The DART Board: 05.06.2020

By Peggy Roalf   Wednesday May 6, 2020

It is week six of Covid-19 lockdown and the cracks are beginning to show, over here at least. So instead of going back to bed, I will focus on some of the bright spots of the week so far.

Sher Katz, an artist and friend in Montpellier, FR, has been posting videos for at-home dance inspirations on Instagram. Words fail. Look in. It’s addictive.(above)

Luis Mendo, an artist living in Tokyo and a recent DART Interviewee, loves staying home. This week he started a series of magazine covers for The Homestayer [sic] that offers insight and amusement on this nearly universal human condition. 

Giovanni del Brenna, a photographer and friend who lives outside of Paris, offers a humorous take on the continuing lack of professional grooming in his bird’s eyeview of his own thatch, here, currently being maintained at home. Inspired, he says, by secret2512

A year ago this week Frieze NY was my destination for the weekend. This year, art dealers are opening Frieze Viewing Rooms from May 6 to 16 to present work that remains in their galleries for now. Register  Here are a few:

BANK Society Shanghai: Oliver Herring Info
Skarstedt: George Condo, Eric Fischl, KAWS, Martin Kippenberger, Robert Mapplethorpe, Albert Oehlen, Richard Prince, David Salle, Charline von Heyl, and Sue Williams. Info
Marinaro: Ridley Howard & Johannes VanDerBeek. Info
Lehmann Maupin: Billie Zangewa Info

The Berkeley Art Museum/Pacific Film Archives recently became the home of what might be the largest and most important collection of African-American quilts in the country. From the enormous collection of quilt scholar Eli Leon, BAMPFA Director and Curator Lawrence Rinder has organized a comprehensive exhibition of nearly seventy pieces by Rosie Lee Tompkins (1936-2006), until now known for about 20 remarkable quilts shown in 1997, and for works included in the 2002 Whitney Biennial. The museum is offering a virtual tour, and a Family Guide for at-home projects. Info Rinder wrote an extensive feature on Tompkins, published in The Magazine Antiques 

For more on quilts, the American Folk Art Museum started an online Community Quilt Project that invites submissions from art lovers and supporters. Signature quilts, as they are called, are typically a collective undertaking with each block created by and/or named for a different member of a community. In the spirit of collaboration, the museum invites you to create your own squares and add them to a quilt for the project! AFAM has created free quilt prompts to design a square at home digitally. Click here to learn more about the project and to find out how to create and contribute your own block. Click here for a look at Signature Styles: Friendship, Album, and Fundraising Quilts, a collection at the Museum’s Self-Taught Genius Gallery with a ton of quilt inspiration.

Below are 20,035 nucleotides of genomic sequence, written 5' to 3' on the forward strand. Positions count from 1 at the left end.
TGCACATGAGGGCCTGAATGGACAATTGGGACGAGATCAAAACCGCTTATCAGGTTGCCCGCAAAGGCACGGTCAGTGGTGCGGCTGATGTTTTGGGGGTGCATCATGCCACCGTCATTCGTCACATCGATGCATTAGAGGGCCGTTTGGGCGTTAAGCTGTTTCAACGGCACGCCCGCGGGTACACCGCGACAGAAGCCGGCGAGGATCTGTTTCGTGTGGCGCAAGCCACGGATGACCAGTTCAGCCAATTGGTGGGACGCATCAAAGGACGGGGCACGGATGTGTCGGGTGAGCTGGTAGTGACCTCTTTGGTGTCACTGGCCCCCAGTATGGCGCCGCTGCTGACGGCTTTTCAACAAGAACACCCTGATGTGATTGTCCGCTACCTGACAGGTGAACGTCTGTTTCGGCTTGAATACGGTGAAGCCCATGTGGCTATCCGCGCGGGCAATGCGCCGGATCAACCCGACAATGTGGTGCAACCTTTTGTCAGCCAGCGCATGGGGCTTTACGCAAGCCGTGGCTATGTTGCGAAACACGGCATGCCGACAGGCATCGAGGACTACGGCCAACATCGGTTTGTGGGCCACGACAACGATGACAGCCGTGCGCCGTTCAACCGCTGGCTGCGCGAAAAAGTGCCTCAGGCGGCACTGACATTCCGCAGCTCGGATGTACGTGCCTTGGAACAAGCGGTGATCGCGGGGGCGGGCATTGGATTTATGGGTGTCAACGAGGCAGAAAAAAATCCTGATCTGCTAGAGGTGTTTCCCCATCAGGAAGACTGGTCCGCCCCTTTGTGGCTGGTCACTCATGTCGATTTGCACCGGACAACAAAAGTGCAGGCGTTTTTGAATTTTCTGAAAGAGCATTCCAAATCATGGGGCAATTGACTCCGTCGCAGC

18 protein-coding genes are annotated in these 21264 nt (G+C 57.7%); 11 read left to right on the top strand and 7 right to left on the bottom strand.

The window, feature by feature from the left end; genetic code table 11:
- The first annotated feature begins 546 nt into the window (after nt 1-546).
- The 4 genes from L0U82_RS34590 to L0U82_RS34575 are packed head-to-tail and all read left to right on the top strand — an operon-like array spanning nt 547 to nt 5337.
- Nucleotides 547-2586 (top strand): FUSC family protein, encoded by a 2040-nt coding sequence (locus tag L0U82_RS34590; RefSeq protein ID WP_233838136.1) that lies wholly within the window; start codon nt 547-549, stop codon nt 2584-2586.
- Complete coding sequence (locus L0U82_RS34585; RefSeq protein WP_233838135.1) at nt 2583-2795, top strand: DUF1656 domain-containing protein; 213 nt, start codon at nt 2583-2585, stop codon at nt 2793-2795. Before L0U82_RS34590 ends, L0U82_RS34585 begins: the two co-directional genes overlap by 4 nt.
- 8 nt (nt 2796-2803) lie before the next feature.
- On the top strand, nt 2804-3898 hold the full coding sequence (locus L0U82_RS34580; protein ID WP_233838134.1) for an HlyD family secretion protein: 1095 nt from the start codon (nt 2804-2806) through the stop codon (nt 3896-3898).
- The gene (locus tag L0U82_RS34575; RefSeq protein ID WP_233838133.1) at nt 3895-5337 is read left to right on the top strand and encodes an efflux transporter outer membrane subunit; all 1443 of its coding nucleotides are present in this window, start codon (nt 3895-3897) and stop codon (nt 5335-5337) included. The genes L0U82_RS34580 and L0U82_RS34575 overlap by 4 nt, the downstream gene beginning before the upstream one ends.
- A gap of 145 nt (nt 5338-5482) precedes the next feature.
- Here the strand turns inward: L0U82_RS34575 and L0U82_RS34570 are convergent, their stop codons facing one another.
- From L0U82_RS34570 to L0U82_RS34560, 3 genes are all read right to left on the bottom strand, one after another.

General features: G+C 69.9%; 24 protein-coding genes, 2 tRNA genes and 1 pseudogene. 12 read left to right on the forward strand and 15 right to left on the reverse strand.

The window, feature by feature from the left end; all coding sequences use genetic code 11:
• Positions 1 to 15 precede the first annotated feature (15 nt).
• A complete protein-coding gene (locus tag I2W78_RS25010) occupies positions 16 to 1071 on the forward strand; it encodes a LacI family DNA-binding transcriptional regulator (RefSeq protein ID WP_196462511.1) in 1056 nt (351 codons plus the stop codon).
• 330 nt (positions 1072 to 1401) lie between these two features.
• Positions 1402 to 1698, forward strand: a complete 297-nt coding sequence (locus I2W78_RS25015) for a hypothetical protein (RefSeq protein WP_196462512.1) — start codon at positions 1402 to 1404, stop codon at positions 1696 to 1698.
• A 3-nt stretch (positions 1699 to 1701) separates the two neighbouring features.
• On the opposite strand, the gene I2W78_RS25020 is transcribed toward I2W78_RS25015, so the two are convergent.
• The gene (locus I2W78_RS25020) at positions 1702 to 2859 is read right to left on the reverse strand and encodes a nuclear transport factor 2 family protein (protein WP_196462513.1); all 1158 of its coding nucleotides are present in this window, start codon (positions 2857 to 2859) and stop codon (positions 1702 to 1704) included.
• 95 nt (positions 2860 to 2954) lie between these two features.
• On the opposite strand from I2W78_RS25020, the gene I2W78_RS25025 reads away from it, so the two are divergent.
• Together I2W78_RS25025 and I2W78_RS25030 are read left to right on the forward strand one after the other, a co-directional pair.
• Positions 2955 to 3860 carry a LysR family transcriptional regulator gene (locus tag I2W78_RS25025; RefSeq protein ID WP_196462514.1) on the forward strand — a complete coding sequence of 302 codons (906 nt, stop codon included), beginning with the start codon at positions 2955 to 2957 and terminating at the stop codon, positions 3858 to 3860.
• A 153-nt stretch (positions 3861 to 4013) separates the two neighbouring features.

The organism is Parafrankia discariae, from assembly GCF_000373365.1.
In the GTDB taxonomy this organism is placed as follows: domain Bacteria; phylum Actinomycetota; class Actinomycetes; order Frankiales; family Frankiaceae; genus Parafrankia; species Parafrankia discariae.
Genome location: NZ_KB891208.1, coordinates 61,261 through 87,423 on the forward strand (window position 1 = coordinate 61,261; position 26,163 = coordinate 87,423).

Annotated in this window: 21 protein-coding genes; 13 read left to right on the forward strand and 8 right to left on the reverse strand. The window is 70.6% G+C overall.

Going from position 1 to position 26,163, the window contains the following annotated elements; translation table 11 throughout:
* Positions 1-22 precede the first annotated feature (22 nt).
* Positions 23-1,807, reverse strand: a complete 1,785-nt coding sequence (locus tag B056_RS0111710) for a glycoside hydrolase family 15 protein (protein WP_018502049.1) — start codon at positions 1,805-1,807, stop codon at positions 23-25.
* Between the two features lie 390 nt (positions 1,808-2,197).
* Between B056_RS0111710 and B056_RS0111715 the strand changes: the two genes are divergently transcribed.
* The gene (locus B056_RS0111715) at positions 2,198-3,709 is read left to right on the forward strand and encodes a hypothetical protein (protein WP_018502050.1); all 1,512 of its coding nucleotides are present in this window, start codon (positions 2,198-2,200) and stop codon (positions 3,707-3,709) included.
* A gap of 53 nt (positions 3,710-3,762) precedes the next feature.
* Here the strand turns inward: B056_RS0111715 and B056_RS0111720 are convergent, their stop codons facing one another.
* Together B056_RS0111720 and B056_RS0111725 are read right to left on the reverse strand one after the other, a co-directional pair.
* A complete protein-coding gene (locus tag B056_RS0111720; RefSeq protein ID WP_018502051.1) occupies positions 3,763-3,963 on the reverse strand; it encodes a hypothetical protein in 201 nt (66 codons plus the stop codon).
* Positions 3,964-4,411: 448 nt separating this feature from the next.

And next Wednesday, May 13, from 1 to 2 pm, AFAM is offering a virtual tour of American Perspectives that you can enjoy from home. Exploring how different artists have found meaning at home, curator Emelie Gevalt will introduce artists featured in the exhibition who have engaged with the idea of home as a source of inspiration, a site for creativity, and a space where their works might be used, displayed, and appreciated. Free/Register

 Above: Untitled quilt by Rosie Lee Tompkins, 2002; quilted by Bankhead, 2007; courtesy of BAMPFA

By now food obsessions are probably becoming tiresome for homestayers. But I am happy to report that it is not difficult to make boxed mac ’n cheese taste pretty good. Just cook the mac half the indicated time and throw it into a light custard of egg and milk; add extra butter; top with shredded cheese; throw it in 375F oven for 25 minutes; done. But this chocolate cake looks like something really worth making. I don’t bake much but I could tell just by reading the recipe that it will turn out well:

Preheat oven to 350 degrees Fahrenheit or 180 degrees Celsius. Butter the sides and bottom of a 9-inch round cake pan and line the bottom with parchment paper. Pour a small amount of cocoa powder into your buttered pan, and tap and turn the pan until the cocoa powder coats the sides.

Whisk together 1.5 cups fine almond flour, 1/3 cup Dutch or Vahlrona cocoa powder, 1 cup sugar, 3/4 teaspoon baking powder, and 1/2 teaspoon salt in a large bowl.

In a separate smaller bowl, whisk together 3 eggs, 3 ounces of vegetable oil, and 2 teaspoons of vanilla extract.

Stir egg mixture into almond flour mixture until well-combined, then stir in 1/2 cup of chocolate chips. Batter will be thick. Use a rubber spatula to scrape into prepared cake pan.

Bake for 25-28 minutes until top is springy when touched, and cake tester comes out clean. Cool on wire rack for 5-10 minutes, then flip it out of the pan. Dust with powdered sugar to serve. From Vanilla Bean Cuisine

On the occasion of Frederick Church’s 194th birthday, Olana has launched the OLANA EYE, a live skycam from the artist’s home studio, high up in the tower. This sublime view of the Hudson River and Catskill Mountains will offer another view of Spring unfolding, as the climate is cooler a couple of hours north of NYC. link Above: Frederic Church, Winter Sunset from Olana, c. 1871-2


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